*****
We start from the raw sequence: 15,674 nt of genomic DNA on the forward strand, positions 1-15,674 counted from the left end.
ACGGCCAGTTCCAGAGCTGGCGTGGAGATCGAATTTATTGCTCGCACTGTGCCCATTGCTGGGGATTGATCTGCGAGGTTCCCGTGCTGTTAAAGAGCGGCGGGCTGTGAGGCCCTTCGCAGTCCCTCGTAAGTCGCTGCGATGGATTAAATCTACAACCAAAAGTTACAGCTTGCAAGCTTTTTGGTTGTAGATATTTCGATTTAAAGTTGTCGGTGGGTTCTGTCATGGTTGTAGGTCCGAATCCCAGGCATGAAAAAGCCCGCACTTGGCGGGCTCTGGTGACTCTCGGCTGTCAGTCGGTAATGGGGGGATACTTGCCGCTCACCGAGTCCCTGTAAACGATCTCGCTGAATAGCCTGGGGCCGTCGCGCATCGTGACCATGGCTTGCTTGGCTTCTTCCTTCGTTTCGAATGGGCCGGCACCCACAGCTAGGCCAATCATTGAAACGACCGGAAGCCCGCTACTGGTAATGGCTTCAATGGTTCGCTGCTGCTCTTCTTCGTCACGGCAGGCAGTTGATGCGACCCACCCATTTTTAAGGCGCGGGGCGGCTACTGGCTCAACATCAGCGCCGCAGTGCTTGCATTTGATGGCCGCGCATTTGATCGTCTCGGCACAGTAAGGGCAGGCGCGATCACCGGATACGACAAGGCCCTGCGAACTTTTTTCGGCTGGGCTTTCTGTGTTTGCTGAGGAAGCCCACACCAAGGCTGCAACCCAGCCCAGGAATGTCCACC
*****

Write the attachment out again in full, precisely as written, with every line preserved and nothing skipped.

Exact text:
We start from the raw sequence: 15,674 nt of genomic DNA on the forward strand, positions 1-15,674 counted from the left end.
ACGGCCAGTTCCAGAGCTGGCGTGGAGATCGAATTTATTGCTCGCACTGTGCCCATTGCTGGGGATTGATCTGCGAGGTTCCCGTGCTGTTAAAGAGCGGCGGGCTGTGAGGCCCTTCGCAGTCCCTCGTAAGTCGCTGCGATGGATTAAATCTACAACCAAAAGTTACAGCTTGCAAGCTTTTTGGTTGTAGATATTTCGATTTAAAGTTGTCGGTGGGTTCTGTCATGGTTGTAGGTCCGAATCCCAGGCATGAAAAAGCCCGCACTTGGCGGGCTCTGGTGACTCTCGGCTGTCAGTCGGTAATGGGGGGATACTTGCCGCTCACCGAGTCCCTGTAAACGATCTCGCTGAATAGCCTGGGGCCGTCGCGCATCGTGACCATGGCTTGCTTGGCTTCTTCCTTCGTTTCGAATGGGCCGGCACCCACAGCTAGGCCAATCATTGAAACGACCGGAAGCCCGCTACTGGTAATGGCTTCAATGGTTCGCTGCTGCTCTTCTTCGTCACGGCAGGCAGTTGATGCGACCCACCCATTTTTAAGGCGCGGGGCGGCTACTGGCTCAACATCAGCGCCGCAGTGCTTGCATTTGATGGCCGCGCATTTGATCGTCTCGGCACAGTAAGGGCAGGCGCGATCACCGGATACGACAAGGCCCTGCGAACTTTTTTCGGCTGGGCTTTCTGTGTTTGCTGAGGAAGCCCACACCAAGGCTGCAACCCAGCCCAGGAATGTCCACC